New Bio-Harvesting Technology Will Turn Humans Into Cyborgs
Can you imagine using your body as a power-bank for your phone?Probably not!
But it’s about time that you do as a research team of bio-engineers at Purdue University, led by Wenzhuo Wu, are developing a technology that will turn naturally generated bio-mechanical energy into a self-sustaining electrical voltage for both consumer and military technologies.
As Wu states in a recent article in Journal of Material Chemistry A: “Our technology will enable wearable electronics to take otherwise wasted energy and transform it into energy that can power and control electronic devices and tools used in military defence and consumer applications. Our technology allows the synergistic engineering of TENG components at the material, structural and output levels.”
The team believes the technology has diverse applicability, ranging from: interface powering, self-monitoring health technologies, body sensors, user interface, and telecommunications, among military optical-visualization systems.
With a patent partner already lined up – Purdue's Office of Technology Commercialization – the team is now looking for financial partners with big visions to back their technology.
The research platform IDTechEX estimates that the team's Triboelectric energy harvesting transducers could turn into a $480 million market by 2028.
So how does it work?
The equipment contains a layer of liquid metal inscribed in silicone and layered between two Ecoflex sheets. It reacts to your bodies discharge of mechanical energy and converts it into a sustainable voltage for the powering of devices.
The research team demonstrated there results in a test run involving the application of the LMI-TENG powered wireless media control system on a self-powered personal interface.
As team states in the Journal of Material Chemistry A: “The device architecture and design scheme presented here provide a promising solution towards the realization of self-powered human-integrated technologies.”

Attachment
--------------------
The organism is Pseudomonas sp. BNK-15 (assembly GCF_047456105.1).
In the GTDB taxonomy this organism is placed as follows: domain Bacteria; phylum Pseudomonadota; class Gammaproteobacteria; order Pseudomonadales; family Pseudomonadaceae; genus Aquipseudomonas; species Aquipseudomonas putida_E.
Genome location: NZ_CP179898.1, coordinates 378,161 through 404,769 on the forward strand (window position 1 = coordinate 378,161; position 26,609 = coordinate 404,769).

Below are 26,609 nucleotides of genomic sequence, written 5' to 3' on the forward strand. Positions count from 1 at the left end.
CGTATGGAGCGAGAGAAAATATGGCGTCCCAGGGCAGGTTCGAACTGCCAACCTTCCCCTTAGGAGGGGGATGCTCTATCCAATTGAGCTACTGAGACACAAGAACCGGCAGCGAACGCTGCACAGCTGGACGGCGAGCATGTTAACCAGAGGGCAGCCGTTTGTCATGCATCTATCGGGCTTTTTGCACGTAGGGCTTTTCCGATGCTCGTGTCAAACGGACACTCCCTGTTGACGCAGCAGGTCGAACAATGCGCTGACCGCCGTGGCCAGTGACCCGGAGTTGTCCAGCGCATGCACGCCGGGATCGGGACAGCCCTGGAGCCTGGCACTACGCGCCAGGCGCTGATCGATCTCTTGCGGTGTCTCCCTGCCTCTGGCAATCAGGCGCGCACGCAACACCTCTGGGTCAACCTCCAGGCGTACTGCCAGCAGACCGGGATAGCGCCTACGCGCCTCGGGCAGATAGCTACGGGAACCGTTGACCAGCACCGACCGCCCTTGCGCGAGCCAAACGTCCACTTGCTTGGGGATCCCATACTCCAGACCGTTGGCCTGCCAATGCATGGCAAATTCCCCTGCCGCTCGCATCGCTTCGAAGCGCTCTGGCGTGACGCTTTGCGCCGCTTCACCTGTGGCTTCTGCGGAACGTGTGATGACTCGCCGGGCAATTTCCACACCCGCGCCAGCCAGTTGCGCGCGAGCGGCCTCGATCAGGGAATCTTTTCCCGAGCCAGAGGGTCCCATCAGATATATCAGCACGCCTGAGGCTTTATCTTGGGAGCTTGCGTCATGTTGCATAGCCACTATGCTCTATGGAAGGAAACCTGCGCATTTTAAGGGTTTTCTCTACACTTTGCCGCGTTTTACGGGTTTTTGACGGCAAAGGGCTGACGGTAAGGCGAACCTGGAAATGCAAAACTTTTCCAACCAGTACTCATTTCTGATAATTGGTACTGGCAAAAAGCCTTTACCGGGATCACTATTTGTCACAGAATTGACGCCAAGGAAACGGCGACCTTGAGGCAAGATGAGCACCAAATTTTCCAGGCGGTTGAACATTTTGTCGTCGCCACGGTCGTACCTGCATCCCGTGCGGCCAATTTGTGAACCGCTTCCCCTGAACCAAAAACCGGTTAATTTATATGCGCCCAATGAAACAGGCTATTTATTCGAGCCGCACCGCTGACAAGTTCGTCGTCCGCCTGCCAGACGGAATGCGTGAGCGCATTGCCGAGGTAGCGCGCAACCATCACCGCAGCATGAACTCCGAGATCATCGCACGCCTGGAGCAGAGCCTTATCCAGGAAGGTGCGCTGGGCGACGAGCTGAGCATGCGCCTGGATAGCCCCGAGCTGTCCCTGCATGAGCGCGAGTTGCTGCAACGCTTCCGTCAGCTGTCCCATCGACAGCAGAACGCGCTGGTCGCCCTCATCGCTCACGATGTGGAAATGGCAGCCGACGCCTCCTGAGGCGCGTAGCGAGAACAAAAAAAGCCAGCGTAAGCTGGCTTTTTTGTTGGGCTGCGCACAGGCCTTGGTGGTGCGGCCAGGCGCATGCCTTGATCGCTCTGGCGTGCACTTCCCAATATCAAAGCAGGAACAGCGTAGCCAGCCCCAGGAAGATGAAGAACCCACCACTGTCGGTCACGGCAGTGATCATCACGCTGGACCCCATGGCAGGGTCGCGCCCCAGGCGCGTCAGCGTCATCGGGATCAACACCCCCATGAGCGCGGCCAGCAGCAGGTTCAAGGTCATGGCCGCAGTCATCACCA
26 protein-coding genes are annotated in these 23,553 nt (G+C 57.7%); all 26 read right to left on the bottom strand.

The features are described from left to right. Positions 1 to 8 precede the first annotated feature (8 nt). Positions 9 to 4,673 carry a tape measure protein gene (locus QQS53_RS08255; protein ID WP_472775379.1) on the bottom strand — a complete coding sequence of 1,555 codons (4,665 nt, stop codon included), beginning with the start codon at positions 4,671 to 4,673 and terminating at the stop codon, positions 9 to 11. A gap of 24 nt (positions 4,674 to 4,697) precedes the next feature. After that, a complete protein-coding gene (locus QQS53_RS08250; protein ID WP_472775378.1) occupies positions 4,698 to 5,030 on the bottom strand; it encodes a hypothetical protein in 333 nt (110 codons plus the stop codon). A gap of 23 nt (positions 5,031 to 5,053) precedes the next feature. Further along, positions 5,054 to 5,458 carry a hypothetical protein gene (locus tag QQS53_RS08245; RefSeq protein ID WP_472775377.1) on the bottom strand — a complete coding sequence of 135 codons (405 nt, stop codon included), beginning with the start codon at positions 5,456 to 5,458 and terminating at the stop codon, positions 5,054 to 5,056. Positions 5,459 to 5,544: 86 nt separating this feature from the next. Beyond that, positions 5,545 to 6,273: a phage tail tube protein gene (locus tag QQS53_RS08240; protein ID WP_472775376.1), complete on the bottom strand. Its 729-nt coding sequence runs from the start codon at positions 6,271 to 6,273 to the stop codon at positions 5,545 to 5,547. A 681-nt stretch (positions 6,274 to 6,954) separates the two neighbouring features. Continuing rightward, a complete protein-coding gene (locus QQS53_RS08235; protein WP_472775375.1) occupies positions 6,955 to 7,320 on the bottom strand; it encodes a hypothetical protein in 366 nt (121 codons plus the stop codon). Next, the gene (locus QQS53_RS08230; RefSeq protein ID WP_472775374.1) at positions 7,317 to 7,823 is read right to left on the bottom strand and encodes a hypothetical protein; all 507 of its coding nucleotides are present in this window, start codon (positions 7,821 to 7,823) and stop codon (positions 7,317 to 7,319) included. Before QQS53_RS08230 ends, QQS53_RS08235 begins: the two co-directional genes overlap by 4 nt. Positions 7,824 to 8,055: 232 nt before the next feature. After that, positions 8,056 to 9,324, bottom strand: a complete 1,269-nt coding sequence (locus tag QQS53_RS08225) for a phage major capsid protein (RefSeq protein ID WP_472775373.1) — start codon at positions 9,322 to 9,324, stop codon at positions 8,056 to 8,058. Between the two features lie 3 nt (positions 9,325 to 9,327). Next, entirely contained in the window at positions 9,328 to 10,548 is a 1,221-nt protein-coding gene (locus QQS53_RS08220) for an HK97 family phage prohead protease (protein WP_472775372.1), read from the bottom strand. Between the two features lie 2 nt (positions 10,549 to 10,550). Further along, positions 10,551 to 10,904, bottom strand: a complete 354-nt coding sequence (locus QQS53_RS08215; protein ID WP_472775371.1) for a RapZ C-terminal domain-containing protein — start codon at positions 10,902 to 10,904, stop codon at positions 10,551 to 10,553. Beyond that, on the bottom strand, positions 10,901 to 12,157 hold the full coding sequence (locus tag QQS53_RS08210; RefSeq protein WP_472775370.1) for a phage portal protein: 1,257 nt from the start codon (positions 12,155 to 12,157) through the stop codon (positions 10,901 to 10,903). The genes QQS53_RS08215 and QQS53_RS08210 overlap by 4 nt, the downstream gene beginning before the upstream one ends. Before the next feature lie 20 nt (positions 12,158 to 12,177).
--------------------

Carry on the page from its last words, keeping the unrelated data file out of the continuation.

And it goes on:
What will the future look like?
The integration of self-sustaining harvesting technologies into domestic markets can be imagined to have a transformative role in our understanding of human/technology relations. We seem to be getting ever closer to living what was only wildly fantasized in sci-fi movies decades ago: the end of the human as we know it and the dawn of cyborg-like human-machines.
A sci-fi film, ironically enough, is where the Purdue team's initial inspiration for developing the technology came from. But perhaps the erasure of the human species would facilitate the drastic changes many scientists believe will be necessary for saving the planet?
Living near an electricity generating plant myself, I wouldn't mind cleaner air and cheaper utility costs. Of course, the image of humans being harvested for electricity could swing from dystopic scenes of an enslaved global underclass generating electricity for the rich to a new decentralized global cosmopolis of liberated post-millennials self-governing their own energy independent communes.
Whichever way these new technological innovations go in its best we start imagining the future now, as what we think is our present is quickly becoming the past for Wu and other cutting edge researchers around the world.
For more information on Wu and teams developments please see a video recently published by the University of Purdue here.
This project aims to use olivine, a carbon-capturing mineral, to naturally capture billions of atmospheric carbon dioxide and with the power of the oceans.